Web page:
Body acceptance: exercising, not exorcising
#fitMess is for every body - every body you can imagine. Everyone starts somewhere, and it's important to remember acceptance of our own bodies is not about giving in or giving up. It's doing what you can with what you've got at any given moment. You may not be able to run a marathon (yet), but if you can run, you can run 100m today. Maybe you can run 500m next week, and by the end of 12 weeks, perhaps 5km. Perhaps you can't run (yet); you could walk 1km really fast, maybe by the end of the month you can run 500m. OR maybe you try it for a month, and you really don't enjoy running. So, don't fucking run. Challenge yourself, don't punish yourself. Exercise not exorcise: for wellness, not for punishment. Attaching negativity to anything will eventually result in it being an unpleasant obligation. I promise there is a form of exercise you will love, but it may not always be the same thing as it is today. You may even love something that feels unnatural at first, you might need to practice and practice until you get it right. Or you might get stuck in a rut, and you just need to shake up your routine or give yourself a kick up the arse. But, I digress.
Some of the most damaging behaviours that I see, as a trainer, are patterns of self loathing. Overeating, comfort eating, exercise to try to counteract excessive eating or drinking, self sabotage, self hate, negative dialogue... These thoughts of inadequacy, deeply entrenched, cause clients to hate their own bodies, effectively closing off their minds to the concept of physical achievement or even basic enjoyment of their physical being. Self loathing can come from a thousand different places, and in my experience it seems often to be rooted in a fairly dark, emotionally complicated, place. It can be deeply uncomfortable to confront the reasons that you hate your body, as it usually goes significantly deeper than just thinking 'I am fat = I am bad'*. Sometimes it stems from an extrapolation; for example, there was a time that [body part] did not/ does not function >>> therefore, my body is useless and I hate it/myself. It happens after illness, injury, surgery and is often true in people who have experienced fertility issues or pregnancy difficulties. Some of the most heartbreaking cases of self loathing I've seen have been in clients who are trapped in cycles of punishment and self-sabotage because they feel they have not been or are not able to be 'proper' women or men; they disconnect with their physical selves as they struggle to deal with this complex emotional difficulty. Much the same pattern of behaviour can occur in victims of abuse, people with gender and/or sexuality/identity issues and even those stuck in an unsatisfying career/relationship holding pattern.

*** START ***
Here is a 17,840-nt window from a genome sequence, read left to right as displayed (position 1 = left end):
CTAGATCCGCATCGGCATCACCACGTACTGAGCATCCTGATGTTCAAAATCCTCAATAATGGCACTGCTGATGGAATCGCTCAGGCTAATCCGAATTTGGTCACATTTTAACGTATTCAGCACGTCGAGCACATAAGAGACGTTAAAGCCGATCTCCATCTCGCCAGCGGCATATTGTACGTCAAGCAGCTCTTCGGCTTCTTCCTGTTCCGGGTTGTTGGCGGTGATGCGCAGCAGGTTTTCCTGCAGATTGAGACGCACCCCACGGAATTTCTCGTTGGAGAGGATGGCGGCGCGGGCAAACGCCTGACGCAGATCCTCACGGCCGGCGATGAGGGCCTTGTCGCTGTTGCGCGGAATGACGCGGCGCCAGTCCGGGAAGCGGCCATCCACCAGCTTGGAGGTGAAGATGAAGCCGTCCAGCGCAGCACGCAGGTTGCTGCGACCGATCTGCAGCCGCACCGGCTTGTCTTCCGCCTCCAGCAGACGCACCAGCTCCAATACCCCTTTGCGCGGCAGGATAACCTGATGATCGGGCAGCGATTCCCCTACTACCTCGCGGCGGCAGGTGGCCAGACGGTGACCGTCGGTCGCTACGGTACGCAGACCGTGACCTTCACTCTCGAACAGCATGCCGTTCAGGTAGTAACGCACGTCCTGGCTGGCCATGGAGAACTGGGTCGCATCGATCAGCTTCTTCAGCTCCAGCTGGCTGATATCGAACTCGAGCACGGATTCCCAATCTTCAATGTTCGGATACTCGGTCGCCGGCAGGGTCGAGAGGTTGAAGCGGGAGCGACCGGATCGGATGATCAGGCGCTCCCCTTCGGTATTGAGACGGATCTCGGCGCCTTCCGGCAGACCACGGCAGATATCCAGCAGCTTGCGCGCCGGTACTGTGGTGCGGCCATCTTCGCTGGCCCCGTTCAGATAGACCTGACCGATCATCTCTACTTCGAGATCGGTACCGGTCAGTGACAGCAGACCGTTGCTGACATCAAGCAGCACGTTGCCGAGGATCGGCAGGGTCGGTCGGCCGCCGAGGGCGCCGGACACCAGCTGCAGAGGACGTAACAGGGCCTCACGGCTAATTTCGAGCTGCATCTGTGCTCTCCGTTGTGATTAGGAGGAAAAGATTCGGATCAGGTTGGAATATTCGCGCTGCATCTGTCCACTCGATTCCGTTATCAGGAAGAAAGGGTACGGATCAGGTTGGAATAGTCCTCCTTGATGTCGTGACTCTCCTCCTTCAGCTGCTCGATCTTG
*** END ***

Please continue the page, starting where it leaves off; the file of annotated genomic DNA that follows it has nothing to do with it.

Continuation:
Unravelling the emotional distress** is the key to unlocking the physical potential, and the process takes both time and effort. For a place of peace to be found between the mind and the body, acceptance of your own physical form must take place. The body you are in will perform a lot better for you if you treat it well, if you talk to it kindly, if you listen to its needs. Hating your body will only result in self destruction and misery. Everyone's body is different and every body has both strengths and weaknesses. Some bodies have recurring injuries. Some bodies only have one, two or three limbs. Some bodies have only one kidney. Some bodies cannot see or hear. Some bodies are not fertile. Some bodies have been damaged or injured and will never be the same. Not a single one of these states of physical existence have any bearing on the value of the person who owns the body. You can learn to accept (and, yes, even love) your body whilst improving your physical fitness; you'd be surprised how much quicker you can lose weight or gain weight - depending on your goals - by not fighting with yourself in the mirror every day or facing demons at every meal.
You are not useless, worthless, stupid or ugly. Your body may be old, fat, bony, hurt, awkward, painful, ill or broken but that does not make you less of a person. Acceptance can only take place in the present moment. You cannot defer it to the future. So all of you who made it this far, and you're thinking, well sure, that sounds good, I'll do it when I've lost 20lbs... it doesn't work like that. You need to accept your body in the now in order to move forward. It is perfectly you, and you are amazing.
#fitMess: doing what you can with what you've got at any given moment.
*this is, of course, not true
**please, if you need to, seek professional psychological help with any difficult emotional issues, no matter how small you might think they are. There is no shame in looking after both your mental and your physical health - and you will reap the benefits in the long run ❤